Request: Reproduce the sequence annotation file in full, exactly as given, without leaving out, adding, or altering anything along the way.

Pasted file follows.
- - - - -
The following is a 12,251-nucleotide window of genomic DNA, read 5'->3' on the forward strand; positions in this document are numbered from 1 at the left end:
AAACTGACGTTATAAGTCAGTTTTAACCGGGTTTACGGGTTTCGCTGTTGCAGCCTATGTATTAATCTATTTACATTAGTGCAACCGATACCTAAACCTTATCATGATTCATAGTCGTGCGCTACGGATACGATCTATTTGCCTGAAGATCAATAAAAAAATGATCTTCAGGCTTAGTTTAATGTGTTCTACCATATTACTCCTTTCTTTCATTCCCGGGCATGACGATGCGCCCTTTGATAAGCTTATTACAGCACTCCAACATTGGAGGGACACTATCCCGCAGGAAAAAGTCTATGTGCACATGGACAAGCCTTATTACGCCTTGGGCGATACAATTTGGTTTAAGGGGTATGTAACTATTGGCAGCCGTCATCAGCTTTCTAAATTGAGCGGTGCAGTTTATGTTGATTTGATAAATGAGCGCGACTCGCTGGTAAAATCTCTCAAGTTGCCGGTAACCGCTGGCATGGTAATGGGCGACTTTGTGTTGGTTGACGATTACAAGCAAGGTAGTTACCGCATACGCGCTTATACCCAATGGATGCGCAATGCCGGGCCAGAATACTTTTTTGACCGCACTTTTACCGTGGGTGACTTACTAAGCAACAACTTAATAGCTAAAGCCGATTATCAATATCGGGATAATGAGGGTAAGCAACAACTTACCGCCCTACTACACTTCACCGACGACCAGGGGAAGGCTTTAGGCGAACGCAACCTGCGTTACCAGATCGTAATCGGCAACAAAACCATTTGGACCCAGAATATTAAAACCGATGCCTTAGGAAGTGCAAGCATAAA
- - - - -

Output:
The following is a 12,251-nucleotide window of genomic DNA, read 5'->3' on the forward strand; positions in this document are numbered from 1 at the left end:
AAACTGACGTTATAAGTCAGTTTTAACCGGGTTTACGGGTTTCGCTGTTGCAGCCTATGTATTAATCTATTTACATTAGTGCAACCGATACCTAAACCTTATCATGATTCATAGTCGTGCGCTACGGATACGATCTATTTGCCTGAAGATCAATAAAAAAATGATCTTCAGGCTTAGTTTAATGTGTTCTACCATATTACTCCTTTCTTTCATTCCCGGGCATGACGATGCGCCCTTTGATAAGCTTATTACAGCACTCCAACATTGGAGGGACACTATCCCGCAGGAAAAAGTCTATGTGCACATGGACAAGCCTTATTACGCCTTGGGCGATACAATTTGGTTTAAGGGGTATGTAACTATTGGCAGCCGTCATCAGCTTTCTAAATTGAGCGGTGCAGTTTATGTTGATTTGATAAATGAGCGCGACTCGCTGGTAAAATCTCTCAAGTTGCCGGTAACCGCTGGCATGGTAATGGGCGACTTTGTGTTGGTTGACGATTACAAGCAAGGTAGTTACCGCATACGCGCTTATACCCAATGGATGCGCAATGCCGGGCCAGAATACTTTTTTGACCGCACTTTTACCGTGGGTGACTTACTAAGCAACAACTTAATAGCTAAAGCCGATTATCAATATCGGGATAATGAGGGTAAGCAACAACTTACCGCCCTACTACACTTCACCGACGACCAGGGGAAGGCTTTAGGCGAACGCAACCTGCGTTACCAGATCGTAATCGGCAACAAAACCATTTGGACCCAGAATATTAAAACCGATGCCTTAGGAAGTGCAAGCATAAA